Suddenly, Attorney General Pam Bondi’s reasonable request to postpone further appeals activity on same-sex marriage is not only abundantly logical, but prescient as well.
Wednesday, the United States Supreme Court stayed the decision by the federal Fourth Circuit Court of Appeals that declared Virginia’s marriage ban unconstitutional. Marriages of gay and lesbian couples had been scheduled to begin at the opening of government business Thursday.
From a release distributed by the American Foundation for Equal Rights:
The Supreme Court has been asked by the Commonwealth of Virginia to consider the [stayed] case in its next term to decide the question of marriage equality. ... In light of the stay, lawyers for [plaintiffs in Bostic v. Rainey] intend to file a response in support of the Commonwealth’s petition to urge the Supreme Court to review the Bostic case and resolve the incredibly important question it presents. ...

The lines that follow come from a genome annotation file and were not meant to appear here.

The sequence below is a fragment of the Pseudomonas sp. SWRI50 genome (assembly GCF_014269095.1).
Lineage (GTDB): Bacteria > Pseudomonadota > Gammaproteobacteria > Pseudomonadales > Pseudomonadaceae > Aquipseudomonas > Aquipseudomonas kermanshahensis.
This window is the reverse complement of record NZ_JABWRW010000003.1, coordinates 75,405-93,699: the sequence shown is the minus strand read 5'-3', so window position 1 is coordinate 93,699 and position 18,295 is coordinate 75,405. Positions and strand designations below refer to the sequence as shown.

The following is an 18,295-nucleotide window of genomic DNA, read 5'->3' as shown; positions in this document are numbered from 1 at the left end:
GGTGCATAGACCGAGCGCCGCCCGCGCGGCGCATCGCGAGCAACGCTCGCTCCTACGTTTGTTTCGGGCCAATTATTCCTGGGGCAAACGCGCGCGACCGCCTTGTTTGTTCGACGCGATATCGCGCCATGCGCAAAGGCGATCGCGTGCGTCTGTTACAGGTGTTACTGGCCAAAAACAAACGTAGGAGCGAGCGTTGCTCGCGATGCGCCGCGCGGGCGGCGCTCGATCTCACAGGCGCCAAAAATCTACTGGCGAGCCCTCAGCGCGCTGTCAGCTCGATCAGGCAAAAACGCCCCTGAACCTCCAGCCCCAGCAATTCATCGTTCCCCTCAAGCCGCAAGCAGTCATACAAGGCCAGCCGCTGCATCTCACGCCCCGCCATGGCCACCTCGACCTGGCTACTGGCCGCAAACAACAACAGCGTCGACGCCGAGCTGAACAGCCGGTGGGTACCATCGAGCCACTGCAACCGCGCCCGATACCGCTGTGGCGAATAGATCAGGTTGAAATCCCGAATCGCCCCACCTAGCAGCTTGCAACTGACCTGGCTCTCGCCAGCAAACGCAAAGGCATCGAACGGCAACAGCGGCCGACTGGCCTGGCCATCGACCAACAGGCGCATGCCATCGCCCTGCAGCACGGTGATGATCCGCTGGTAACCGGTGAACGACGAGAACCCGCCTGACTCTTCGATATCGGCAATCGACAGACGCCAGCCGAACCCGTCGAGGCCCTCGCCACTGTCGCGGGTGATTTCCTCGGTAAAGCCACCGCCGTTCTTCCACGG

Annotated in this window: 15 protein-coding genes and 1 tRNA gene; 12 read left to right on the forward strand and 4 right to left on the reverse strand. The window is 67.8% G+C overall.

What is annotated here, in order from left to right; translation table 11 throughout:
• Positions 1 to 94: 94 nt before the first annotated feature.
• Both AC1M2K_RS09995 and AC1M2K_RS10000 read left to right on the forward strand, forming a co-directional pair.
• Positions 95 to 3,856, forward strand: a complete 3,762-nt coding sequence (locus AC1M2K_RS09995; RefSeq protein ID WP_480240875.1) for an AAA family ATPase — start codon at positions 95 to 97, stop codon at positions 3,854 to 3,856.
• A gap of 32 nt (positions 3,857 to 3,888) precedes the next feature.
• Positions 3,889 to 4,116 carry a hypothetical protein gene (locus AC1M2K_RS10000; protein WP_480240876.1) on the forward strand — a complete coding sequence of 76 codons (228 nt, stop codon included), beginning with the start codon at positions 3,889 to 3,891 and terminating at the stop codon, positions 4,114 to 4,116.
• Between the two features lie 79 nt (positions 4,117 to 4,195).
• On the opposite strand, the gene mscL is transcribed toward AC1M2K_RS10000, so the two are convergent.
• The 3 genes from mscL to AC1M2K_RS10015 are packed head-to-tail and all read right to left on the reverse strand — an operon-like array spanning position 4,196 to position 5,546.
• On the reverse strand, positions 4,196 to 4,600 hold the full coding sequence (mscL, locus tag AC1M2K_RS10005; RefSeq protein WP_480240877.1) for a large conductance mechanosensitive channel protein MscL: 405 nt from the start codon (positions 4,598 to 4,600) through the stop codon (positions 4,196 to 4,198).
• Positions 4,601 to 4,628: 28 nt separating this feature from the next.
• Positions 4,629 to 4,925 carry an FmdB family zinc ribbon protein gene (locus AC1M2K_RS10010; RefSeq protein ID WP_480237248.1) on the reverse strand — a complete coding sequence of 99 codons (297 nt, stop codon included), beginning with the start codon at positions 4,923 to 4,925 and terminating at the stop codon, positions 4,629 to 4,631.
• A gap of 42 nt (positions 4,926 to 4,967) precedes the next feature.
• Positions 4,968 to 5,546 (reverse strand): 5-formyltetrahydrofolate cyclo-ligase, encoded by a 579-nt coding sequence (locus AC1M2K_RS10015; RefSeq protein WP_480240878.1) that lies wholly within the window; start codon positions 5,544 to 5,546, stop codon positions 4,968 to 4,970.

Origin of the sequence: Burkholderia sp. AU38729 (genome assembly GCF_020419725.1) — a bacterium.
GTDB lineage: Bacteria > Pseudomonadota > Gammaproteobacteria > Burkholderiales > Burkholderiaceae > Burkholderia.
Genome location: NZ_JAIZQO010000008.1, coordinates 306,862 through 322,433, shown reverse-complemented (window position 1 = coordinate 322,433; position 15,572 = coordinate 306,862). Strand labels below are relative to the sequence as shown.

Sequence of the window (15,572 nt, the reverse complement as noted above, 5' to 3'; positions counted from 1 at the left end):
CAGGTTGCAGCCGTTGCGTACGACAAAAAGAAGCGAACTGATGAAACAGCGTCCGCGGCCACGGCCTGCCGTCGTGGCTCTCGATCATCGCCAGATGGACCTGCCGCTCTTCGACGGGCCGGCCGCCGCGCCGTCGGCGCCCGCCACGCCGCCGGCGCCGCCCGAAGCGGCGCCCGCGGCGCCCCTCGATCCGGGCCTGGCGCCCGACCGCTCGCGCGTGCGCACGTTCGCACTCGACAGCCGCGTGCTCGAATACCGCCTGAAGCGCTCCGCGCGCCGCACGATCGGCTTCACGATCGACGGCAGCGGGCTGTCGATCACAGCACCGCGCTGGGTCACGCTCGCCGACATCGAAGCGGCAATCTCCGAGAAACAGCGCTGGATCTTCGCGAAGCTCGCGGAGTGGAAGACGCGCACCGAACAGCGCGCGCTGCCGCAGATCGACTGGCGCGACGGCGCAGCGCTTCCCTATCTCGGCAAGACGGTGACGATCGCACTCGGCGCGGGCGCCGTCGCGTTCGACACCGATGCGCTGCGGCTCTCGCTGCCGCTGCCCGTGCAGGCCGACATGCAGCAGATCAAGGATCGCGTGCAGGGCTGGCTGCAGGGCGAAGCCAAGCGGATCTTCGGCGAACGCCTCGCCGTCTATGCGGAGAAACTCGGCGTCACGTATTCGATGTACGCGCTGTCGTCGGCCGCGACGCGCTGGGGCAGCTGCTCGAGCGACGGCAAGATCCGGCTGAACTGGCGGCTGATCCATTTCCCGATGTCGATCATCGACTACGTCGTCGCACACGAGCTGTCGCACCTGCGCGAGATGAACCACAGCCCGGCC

Should the Supreme Court agree to hear the case, the stay issued today will remain in place until the case has been fully briefed, argued, and decided by the high court.
Bondi essentially called this in her letter last month to Florida’s appellate courts. SCOTUS’s stay of the Fourth Circuit’s ruling not only suggests what it would do with any appeal emerging from a decision by the state Supreme Court, but also is a likely indicator that the high court intends to accept Virginia’s request for certiorari in its upcoming term.
As Bondi correctly noted, the whole notion of states setting rules for what constitutes a marriage could be settled, for all of America, no later than next June. Whatever Florida does between now and then would amount to a highly expensive moot court exercise.
If, on the other hand, SCOTUS declines the case, the Virginia stay (and others, as in Utah) will be lifted and heretofore marriages will commence in some places, and legal fights will resume here and elsewhere.